NYC Epidemiology Forum Convenes at NYU School of Medicine

Division of Epidemiology plays host to annual gathering of leaders

Friday, March 10 2017

Over 300 people attended the fourth annual New York City Epidemiology Forum (NYCEF), hosted this year by the Division of Epidemiology in the Department of Population Health. The event, which took place at NYU Langone Medical Center on February 17, is co-sponsored annually by epidemiology departments and divisions from 14 area institutions. It provides a regular forum for epidemiologists from across the region to discuss topics and methods in epidemiology, with the overall goal of fostering awareness about research and encouraging collaborations, particularly among junior investigators. Turnout for this year’s event was a record high since the conference’s inception in 2012.

Over 300 people attended the fourth annual New York City Epidemiology Forum

Focusing on a wide range of health risks and diseases, this year’s summit looked at innovative ways in which epidemiologists are identifying etiologic risk factors and addressing the social determinants of health, with many but not all posters and presentations focusing on the health of New York City residents.

“Each year this conference gets better and better – it’s fast becoming a must-attend event for people engaged in applied or academic epidemiologic research in the vicinity”, said NYCEF steering committee chair Lorna Thorpe, PhD, professor, vice chair for strategy and planning, and director of the Division of Epidemiology in the Department Population Health.

Epidemiologist and historian Alfredo Morabia, who is editor-in-chief of the American Journal of Public Health and a professor at both Columbia Mailman School of Public Health and CUNY Queens College kicked off the forum with a keynote called “Epidemiology: Evolving in the Fifth Dimension.”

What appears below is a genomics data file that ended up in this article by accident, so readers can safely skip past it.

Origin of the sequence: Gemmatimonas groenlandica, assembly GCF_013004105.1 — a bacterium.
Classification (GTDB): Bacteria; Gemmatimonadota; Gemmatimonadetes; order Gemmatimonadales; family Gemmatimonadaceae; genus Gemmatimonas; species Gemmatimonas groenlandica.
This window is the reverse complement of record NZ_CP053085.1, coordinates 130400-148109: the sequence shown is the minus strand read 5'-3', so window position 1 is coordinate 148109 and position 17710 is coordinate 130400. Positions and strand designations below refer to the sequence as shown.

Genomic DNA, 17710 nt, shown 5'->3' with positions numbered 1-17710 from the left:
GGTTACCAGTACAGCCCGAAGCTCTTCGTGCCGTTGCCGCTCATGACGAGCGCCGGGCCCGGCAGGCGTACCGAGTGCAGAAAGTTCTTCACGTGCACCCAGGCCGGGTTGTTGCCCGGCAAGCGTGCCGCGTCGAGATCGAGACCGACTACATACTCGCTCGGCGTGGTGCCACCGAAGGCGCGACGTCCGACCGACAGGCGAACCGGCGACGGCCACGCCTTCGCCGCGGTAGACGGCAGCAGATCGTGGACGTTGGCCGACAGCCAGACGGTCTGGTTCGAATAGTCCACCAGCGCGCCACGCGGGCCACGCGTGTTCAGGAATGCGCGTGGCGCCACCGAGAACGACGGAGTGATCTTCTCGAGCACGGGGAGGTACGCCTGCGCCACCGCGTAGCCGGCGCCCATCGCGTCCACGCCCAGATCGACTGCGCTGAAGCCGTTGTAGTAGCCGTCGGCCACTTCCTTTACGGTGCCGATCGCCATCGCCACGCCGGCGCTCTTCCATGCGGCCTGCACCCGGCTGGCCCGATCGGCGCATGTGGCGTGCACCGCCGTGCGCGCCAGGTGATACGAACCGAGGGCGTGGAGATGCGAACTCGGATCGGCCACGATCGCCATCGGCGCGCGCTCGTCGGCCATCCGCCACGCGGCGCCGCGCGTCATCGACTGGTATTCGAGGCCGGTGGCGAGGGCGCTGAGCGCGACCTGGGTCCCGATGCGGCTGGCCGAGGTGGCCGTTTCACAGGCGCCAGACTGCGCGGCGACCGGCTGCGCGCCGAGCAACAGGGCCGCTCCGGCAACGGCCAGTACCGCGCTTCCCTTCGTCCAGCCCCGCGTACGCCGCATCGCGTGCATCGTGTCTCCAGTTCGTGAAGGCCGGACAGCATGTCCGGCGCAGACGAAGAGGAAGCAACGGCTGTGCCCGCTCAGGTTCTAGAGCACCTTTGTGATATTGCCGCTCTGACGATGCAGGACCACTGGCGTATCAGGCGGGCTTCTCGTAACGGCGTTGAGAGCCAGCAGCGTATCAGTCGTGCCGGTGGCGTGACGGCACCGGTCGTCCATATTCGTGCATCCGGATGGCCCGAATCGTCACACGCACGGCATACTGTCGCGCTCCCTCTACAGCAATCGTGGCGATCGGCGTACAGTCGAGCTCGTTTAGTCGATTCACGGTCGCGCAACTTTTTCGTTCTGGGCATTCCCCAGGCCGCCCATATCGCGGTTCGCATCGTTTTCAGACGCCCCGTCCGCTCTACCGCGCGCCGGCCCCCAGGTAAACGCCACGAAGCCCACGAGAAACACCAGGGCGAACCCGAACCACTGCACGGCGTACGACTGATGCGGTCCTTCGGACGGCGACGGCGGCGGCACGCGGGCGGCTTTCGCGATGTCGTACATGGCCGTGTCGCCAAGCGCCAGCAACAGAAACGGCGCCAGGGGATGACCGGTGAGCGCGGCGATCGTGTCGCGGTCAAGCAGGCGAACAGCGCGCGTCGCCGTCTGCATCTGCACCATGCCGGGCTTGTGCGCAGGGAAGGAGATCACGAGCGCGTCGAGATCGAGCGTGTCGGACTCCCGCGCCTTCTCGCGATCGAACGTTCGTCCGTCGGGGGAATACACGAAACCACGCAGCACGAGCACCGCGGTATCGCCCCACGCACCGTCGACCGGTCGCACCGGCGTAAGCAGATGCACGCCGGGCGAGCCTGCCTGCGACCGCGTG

While the first epidemic started 4,000 years ago, the science of epidemiology is only 350 years old, said Dr. Morabia. It is characterized by its focus on seeing health through groups and populations. Such group comparisons can help predict public health trends, something data on an individual cannot do, Dr. Morabia noted.

The rest of the day was organized into oral and poster sessions. The three oral sessions focused on urban health equity, cardiometabolic conditions and cancer, with researchers from area academic institutions, healthcare systems, and the New York City Department of Health presenting.

Presenter James Williams, a first-year student at NYU School of Medicine, researched the most common social needs of frequent users of the emergency department from a group of residents in two low-income housing buildings in the Lower East Side. Residents had high rates of food insecurity and employment concerns, in addition to high rates of medical and mental health problems, according to Williams.

The research is part of the Health+Housing Project, a community health worker program that aims to provide services to improve the health of residents of two low-income buildings in the Lower East Side. The project is a Department of Population Health and NYU Furman Center initiative in partnership with Henry Street Settlement, and is funded by the Robin Hood Foundation and NYU Langone Medical Center Community Service Plan.

Emily D’Agostino, a graduate student at CUNY School of Public Health examined the correlation between health-related fitness and school attendance in New York City sixth, seventh and eighth graders, which will be the first multi-year study on the relationship between fitness and attendance.

Tsu-Yu Tsao of the New York City Department of Health and Mental Hygiene studied the large gaps in life expectancy between New York City residents living only a couple subway stops apart, using micro-level data to get an understanding of the neighborhood-based differences. This detailed data may help city agencies target their resources to the areas where it will have the greatest impact.

The forum also included three poster sessions that demonstrated the breadth of research being conducted by epidemiologists, with topics including injury, the health impact of noise, Zika preparedness, the microbiome, and epigenetics.

Post-doctoral student Fen Wu, PhD, of NYU School of Medicine Department of Health, and Gendrano Isais, a pre-doctoral student at Rutgers University, received the two top poster awards.

Yu Chen, PhD, associate professor in the Department of Population Health’s Division of Epidemiology, chaired the scientific committee that put the day’s programming together. She was assisted by Pasquale Rummo, PhD, assistant professor in the Department of Population Health’s Section on Health Choice Policy, and Evaluation, and members from each of the 14 co-sponsoring institutions.

--Lisa Magid and Elaine Meyer